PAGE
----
Background Over 7 million US high school athletes played sports in 2013/14. Participation elevates injury risk, which sometimes results in athletes’ voluntarily withdrawing from sports. Understanding what prompt athletes to withdraw, despite no medical disqualification, is important to inform injury prevention and management to reduce dropout rates.
Methods We utilised the High School Reporting Information Online database. Athlete exposure (AE) and injury incidence data were collected from a large national sample of US high schools for 22 sports from 2005/06-2014/15. Injuries motivating voluntary withdrawal from sports participation, despite no medical disqualification, were analysed.
Results Overall, 794 injuries resulting in voluntary withdrawal (representing 1.2% of all injuries reported) occurred during 35,454,673 AEs (rate = 2.24/100,000 AEs). Boys’ wrestling had the highest rate (6.17) followed by football (5.15), girls’ track and field (1.96) and girls’ soccer (1.68). Concussions accounted for 24.6% of these injuries, ligament sprains for 22.5%, and muscle strains for 12.2%. In gender-comparable sports, there were no differences in the proportion (# of withdrawals/# all injuries) of boys’ withdrawals compared to girls’ (Injury Proportion Ratio = 1.19; 95% CI: = 0.92–1.53). Most injuries were new (77.8%) and few required surgery (6.5%). Trends over time in overall rates of athletes choosing to withdraw were stable, but the rate of withdrawal due to concussion increased significantly (0.12 in 2005/06; 1.01 in 2014/15; p < 0.05).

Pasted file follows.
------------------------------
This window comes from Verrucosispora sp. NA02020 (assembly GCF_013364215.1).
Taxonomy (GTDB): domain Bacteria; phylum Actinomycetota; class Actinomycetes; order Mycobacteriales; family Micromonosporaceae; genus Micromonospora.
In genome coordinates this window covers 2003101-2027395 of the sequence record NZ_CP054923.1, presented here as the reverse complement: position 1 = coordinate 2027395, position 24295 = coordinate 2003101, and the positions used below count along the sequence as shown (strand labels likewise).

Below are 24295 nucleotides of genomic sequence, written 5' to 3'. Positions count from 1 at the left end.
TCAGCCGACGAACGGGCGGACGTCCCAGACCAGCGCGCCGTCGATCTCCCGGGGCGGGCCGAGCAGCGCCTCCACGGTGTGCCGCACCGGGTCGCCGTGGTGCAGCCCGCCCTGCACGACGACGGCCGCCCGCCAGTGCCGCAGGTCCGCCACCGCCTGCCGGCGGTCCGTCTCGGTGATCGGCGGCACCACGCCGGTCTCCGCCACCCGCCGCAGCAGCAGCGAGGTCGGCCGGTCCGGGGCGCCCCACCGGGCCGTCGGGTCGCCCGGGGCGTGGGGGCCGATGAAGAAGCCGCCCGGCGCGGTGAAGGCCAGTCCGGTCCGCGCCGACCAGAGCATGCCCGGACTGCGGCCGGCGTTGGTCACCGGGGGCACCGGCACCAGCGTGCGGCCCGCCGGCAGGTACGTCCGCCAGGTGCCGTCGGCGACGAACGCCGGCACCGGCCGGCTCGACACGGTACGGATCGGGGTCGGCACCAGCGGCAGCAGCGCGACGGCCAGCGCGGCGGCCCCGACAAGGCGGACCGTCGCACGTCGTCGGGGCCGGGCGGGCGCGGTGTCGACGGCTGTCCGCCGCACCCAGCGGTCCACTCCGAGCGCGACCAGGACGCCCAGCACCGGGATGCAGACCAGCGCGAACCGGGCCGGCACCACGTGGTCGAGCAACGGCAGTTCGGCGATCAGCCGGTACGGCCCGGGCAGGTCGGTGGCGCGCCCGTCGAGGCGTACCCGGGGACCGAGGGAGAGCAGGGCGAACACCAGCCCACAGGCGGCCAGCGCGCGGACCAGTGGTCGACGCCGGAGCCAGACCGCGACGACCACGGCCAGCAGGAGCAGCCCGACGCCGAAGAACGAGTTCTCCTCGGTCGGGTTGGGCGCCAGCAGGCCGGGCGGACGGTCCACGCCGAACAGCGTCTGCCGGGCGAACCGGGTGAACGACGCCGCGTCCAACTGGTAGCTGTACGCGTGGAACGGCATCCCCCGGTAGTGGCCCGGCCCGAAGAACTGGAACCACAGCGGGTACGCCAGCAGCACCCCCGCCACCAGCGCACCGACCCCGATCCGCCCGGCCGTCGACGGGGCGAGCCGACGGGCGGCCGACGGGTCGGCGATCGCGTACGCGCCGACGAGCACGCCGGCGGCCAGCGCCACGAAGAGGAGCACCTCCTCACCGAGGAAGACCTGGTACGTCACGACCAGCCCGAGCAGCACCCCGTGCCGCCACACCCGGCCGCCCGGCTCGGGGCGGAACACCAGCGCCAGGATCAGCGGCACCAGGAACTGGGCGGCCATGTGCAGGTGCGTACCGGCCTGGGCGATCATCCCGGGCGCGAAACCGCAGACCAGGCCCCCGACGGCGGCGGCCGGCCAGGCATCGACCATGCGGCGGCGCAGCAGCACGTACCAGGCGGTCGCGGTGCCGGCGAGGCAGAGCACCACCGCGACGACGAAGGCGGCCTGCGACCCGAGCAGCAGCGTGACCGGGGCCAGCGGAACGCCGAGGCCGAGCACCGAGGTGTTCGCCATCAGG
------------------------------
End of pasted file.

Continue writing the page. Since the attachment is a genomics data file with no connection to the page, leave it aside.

Conclusions Rates of athletes’ voluntary withdrawal, despite no medical disqualification, differed by sport. Concussions were the primary diagnosis; rates of withdrawal due to concussion increased over time. This may reflect increased concussion awareness driving parent or athlete prompted reluctance to return to play. Sport and diagnosis specific targeted injury prevention efforts are needed to reduce voluntary athlete withdrawal from sports.
- sports injury
- high school
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